How to Choose a Real Estate Writer
Your website is a reflection of you – not only as a professional real estate agent but as a marketer as well.
Think carefully about that.
Since clients looking online for a listing agent are basically looking for someone to help them market their home, don't you think you should prove to them that you're a marketing genius?
If your website screams that you can’t even market yourself properly, how is a potential client going to believe you can market a house?
Don’t for one minute think that potential clients won’t walk away from your site with a first impression of you and your abilities and professionalism. And you know what they say about first impressions, right?
Hiring the wrong real estate writer may be hazardous to your image
Even if you aren’t the town’s top producer or even if you’re a new agent, there is just no substitute for quality content on your website. Sure, you can find “writers” to slap words together for a few bucks. And – cliché but true – you will get what you pay for.
Pay for a real estate writer.
Not only will your image reflect the quality of your marketing abilities but fees for writers are tax deductible.
How to find a good real estate writer
So, let’s say you’re in the market for a real estate writer. Of course you’ve asked for writing samples, correct? The best samples will come to you in the form of a URL -- proving that the writer has actually been published online.
Anyone can dummy up a writing sample and send it to you as a Word doc
Scrutinize these real estate writing samples with the same amount of rigor your listing clients use when looking over your CMA.
Here are a few things to consider:
Open the sample document and take a quick glance at it. Are there huge blocks of text or was the writer web-savvy enough to know to break down the blocks into smaller chunks? If it’s a long article, are there subheadings? Bulleted lists? Block quotes?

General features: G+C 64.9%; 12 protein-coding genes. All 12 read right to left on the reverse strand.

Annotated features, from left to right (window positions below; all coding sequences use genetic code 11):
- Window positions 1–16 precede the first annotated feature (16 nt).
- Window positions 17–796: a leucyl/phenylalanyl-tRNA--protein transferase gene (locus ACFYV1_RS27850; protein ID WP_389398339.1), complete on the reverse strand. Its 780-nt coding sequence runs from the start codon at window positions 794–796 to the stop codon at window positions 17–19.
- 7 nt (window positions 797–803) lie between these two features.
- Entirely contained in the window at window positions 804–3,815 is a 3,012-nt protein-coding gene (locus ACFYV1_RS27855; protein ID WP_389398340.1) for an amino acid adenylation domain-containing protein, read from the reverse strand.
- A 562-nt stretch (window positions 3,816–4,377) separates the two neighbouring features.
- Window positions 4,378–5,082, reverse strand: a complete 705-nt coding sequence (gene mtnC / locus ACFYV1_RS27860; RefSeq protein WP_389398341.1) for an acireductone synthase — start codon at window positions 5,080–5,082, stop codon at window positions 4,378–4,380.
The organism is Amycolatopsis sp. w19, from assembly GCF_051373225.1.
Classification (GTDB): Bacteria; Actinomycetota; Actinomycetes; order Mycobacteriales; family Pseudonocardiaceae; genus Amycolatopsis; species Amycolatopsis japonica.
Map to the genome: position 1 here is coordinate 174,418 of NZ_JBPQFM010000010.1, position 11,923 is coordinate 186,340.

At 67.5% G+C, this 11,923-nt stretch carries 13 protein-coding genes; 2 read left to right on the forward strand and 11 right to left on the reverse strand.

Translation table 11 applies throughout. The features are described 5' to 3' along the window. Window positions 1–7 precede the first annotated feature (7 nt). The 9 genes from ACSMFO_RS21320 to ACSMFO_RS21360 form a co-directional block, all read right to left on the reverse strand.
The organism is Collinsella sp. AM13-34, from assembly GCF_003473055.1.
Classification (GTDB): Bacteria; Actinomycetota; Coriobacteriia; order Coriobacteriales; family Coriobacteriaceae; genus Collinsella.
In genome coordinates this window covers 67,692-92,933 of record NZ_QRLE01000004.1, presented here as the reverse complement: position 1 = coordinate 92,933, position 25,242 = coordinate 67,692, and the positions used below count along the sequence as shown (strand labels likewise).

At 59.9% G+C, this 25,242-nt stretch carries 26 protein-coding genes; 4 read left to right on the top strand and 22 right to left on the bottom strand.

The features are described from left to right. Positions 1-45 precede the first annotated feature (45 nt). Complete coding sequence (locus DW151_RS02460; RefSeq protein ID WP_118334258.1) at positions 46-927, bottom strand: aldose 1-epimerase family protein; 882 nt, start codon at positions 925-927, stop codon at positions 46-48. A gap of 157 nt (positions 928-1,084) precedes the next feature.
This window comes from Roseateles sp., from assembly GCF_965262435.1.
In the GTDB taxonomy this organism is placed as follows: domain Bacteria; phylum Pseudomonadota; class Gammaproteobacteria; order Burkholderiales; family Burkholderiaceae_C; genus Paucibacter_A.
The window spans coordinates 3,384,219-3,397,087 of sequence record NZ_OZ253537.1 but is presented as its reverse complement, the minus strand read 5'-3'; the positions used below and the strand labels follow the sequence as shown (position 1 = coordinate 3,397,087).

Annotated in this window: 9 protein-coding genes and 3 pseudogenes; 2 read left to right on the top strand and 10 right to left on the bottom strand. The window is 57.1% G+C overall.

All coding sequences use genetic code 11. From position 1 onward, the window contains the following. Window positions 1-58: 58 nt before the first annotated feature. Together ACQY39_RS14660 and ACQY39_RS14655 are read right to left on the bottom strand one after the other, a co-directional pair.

Web readers don’t have the patience for long sentences full of unnecessary words. Are the sentences overly long?
Check the first sentence of the sample article. This is known as the “lede,” and it’s the most important sentence in the entire article. Does it grab your attention and make you want to keep reading?
Does the article flow or does it sound like a middle-school student wrote it?
Check the information in the article. Is it accurate? I wish I had a dime for every short sale article I read during the housing crisis that repeated the erroneous idea that short sales are better on a FICO score than foreclosures.
In addition to looking at the writing sample, listen to the writer’s questions
While most of my real estate clients are pretty good about telling me what they want, and how long they want the blog post or article to be, I seem to always have the same questions at the outset of every project.
Here are some examples of things a professional writer needs to know before writing for a real estate agent. If your real estate writer doesn't ask these questions, hire another:
Do you do business in any areas other than your immediate town?
Are you an agent within a larger brokerage or on a team? How do you want to be referred to within the calls to action?
Do you specialize? Luxury homes, first-time buyers, seniors, ranch property?
Do you want these written in first person or third person?
Do you want a formal or informal tone?
May I see your website to get a better feel for you and your business?
Agents who have worked with writers in the past typically tell me that their “last writer didn’t ask these questions.” Which is, I remind them, why that person is their “last writer.”
Most of the folks out there trying to pass themselves off as professional real estate writers have absolutely no idea what they’re doing. Hire one of them, and the content will end up as nothing but dead weight on your site and a slap to your reputation.
Hire the pro real estate writers at All Writey Then and we'll do you proud.